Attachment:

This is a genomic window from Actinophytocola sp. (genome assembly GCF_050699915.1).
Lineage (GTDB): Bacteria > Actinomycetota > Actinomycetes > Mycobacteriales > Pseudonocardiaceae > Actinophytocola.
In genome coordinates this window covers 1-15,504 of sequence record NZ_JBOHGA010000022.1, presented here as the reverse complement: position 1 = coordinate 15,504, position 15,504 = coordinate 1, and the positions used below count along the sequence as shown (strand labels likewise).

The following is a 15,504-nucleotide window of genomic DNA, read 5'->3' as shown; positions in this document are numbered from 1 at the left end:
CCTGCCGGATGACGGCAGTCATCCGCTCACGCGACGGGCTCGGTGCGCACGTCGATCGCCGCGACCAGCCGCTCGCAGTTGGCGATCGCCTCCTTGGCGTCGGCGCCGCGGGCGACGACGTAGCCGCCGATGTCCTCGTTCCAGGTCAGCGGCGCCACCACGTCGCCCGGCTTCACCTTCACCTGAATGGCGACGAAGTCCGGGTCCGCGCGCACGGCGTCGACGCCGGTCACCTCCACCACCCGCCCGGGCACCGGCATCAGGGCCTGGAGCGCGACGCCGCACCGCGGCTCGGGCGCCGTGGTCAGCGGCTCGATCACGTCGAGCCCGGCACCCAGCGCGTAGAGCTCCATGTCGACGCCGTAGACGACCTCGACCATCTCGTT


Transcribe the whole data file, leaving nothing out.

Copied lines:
This is a genomic window from Actinophytocola sp. (genome assembly GCF_050699915.1).
Lineage (GTDB): Bacteria > Actinomycetota > Actinomycetes > Mycobacteriales > Pseudonocardiaceae > Actinophytocola.
In genome coordinates this window covers 1-15,504 of sequence record NZ_JBOHGA010000022.1, presented here as the reverse complement: position 1 = coordinate 15,504, position 15,504 = coordinate 1, and the positions used below count along the sequence as shown (strand labels likewise).

The following is a 15,504-nucleotide window of genomic DNA, read 5'->3' as shown; positions in this document are numbered from 1 at the left end:
CCTGCCGGATGACGGCAGTCATCCGCTCACGCGACGGGCTCGGTGCGCACGTCGATCGCCGCGACCAGCCGCTCGCAGTTGGCGATCGCCTCCTTGGCGTCGGCGCCGCGGGCGACGACGTAGCCGCCGATGTCCTCGTTCCAGGTCAGCGGCGCCACCACGTCGCCCGGCTTCACCTTCACCTGAATGGCGACGAAGTCCGGGTCCGCGCGCACGGCGTCGACGCCGGTCACCTCCACCACCCGCCCGGGCACCGGCATCAGGGCCTGGAGCGCGACGCCGCACCGCGGCTCGGGCGCCGTGGTCAGCGGCTCGATCACGTCGAGCCCGGCACCCAGCGCGTAGAGCTCCATGTCGACGCCGTAGACGACCTCGACCATCTCGTT